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Bahaism.

Mirza Ali Mohammed (1819–50) of Shiraz, Persia, assumed title Bab (Gate); proclaimed himself reformer of Islam 1844. Gained many followers (Babists) but was imprisoned and executed by Persian govt. 1850. In 1863 Bahaullah (Splendor of God), follower of the Bab, proceeded to formulate the sect's teachings while confined in Palestine by Turkish govt. After Bahaullah's death in 1892 his oldest son, Abdul Baha, Turkish prisoner till 1908, carried on; visited US 1912; d. Haifa 1921.

Bahaism is represented in Am. since the Chicago World's Fair of 1893. A magnificent temple, Mashrak-el-Azkar (“The Dawning Point of the Commemorations” of God), was erected at Wilmette, Illinois; designed by Louis J. Bourgeois; is 9-sided, with intricate ornamentation of exquisite beauty, was dedicated in 1942, and is open to the 9 great religions.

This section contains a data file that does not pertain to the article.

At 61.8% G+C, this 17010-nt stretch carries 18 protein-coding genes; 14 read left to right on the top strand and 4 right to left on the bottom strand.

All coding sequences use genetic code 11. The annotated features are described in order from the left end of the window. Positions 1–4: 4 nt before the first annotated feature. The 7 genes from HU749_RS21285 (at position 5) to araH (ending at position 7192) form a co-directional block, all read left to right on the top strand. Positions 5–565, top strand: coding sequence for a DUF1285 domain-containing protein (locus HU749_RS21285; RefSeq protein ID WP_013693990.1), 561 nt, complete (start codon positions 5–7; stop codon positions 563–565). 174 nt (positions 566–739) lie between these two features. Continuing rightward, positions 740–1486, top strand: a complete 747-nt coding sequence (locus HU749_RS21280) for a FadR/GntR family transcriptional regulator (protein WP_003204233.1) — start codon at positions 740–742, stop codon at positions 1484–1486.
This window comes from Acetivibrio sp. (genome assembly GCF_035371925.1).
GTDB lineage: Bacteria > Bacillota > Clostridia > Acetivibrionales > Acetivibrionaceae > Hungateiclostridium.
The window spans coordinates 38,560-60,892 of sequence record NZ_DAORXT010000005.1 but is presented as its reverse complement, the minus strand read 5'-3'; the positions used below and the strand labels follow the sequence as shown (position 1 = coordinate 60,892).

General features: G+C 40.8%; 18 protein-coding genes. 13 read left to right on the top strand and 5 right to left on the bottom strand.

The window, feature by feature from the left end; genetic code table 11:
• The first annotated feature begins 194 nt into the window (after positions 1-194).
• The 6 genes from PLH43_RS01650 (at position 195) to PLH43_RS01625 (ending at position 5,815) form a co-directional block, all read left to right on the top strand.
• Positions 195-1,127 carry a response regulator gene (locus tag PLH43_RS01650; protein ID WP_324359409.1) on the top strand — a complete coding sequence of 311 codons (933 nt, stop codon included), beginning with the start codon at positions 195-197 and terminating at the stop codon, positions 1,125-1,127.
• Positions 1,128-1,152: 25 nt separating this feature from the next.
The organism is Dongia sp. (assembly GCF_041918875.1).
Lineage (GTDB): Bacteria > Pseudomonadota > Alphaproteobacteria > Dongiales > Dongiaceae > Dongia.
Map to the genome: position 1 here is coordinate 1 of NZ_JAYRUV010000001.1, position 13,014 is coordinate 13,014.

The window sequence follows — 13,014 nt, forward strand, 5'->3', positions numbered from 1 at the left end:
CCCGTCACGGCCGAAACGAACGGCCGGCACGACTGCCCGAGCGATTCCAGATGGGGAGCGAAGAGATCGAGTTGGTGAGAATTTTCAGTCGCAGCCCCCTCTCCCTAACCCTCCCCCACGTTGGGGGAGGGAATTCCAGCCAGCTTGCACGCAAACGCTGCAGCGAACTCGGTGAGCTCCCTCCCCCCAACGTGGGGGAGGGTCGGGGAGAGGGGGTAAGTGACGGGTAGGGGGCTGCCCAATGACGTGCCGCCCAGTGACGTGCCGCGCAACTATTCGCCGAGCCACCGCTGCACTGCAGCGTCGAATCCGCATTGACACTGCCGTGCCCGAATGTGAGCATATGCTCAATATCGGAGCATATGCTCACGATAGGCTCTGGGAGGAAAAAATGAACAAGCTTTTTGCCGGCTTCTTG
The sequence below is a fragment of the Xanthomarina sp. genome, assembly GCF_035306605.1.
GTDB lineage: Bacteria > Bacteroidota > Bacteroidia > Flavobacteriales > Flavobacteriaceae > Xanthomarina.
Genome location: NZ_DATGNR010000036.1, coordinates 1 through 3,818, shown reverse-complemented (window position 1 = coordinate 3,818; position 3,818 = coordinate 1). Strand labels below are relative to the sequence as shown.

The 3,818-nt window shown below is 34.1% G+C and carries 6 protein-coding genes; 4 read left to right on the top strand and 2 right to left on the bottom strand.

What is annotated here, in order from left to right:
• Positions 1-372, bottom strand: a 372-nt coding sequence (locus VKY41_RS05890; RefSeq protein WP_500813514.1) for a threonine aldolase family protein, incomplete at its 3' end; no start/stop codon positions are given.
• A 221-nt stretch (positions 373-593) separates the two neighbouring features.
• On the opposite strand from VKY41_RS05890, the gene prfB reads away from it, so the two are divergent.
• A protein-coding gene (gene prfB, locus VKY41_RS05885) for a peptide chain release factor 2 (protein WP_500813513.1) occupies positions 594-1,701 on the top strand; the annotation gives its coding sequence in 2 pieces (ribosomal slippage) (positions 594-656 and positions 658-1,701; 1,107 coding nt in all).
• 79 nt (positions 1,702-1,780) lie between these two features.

Bahaism has “no professional clergy, no ritualistic service”; proclaims itself a call to religious unity; and sets up as basic Bahai teachings: the oneness of mankind, independent investigation of truth, equality of men and women, universal peace, universal education, spiritual solution of the economic problem, a universal language, an international tribunal.

See also Shi'ites.


Edited by: Erwin L. Lueker, Luther Poellot, Paul Jackson
©Concordia Publishing House, 2000, All rights Reserved. Reproduced with Permission

Internet Version Produced by
The Lutheran Church--Missouri Synod


Original Editions ©Copyright 1954, 1975, 2000
Concordia Publishing House
All rights reserved.

Content Reproduced with Permission

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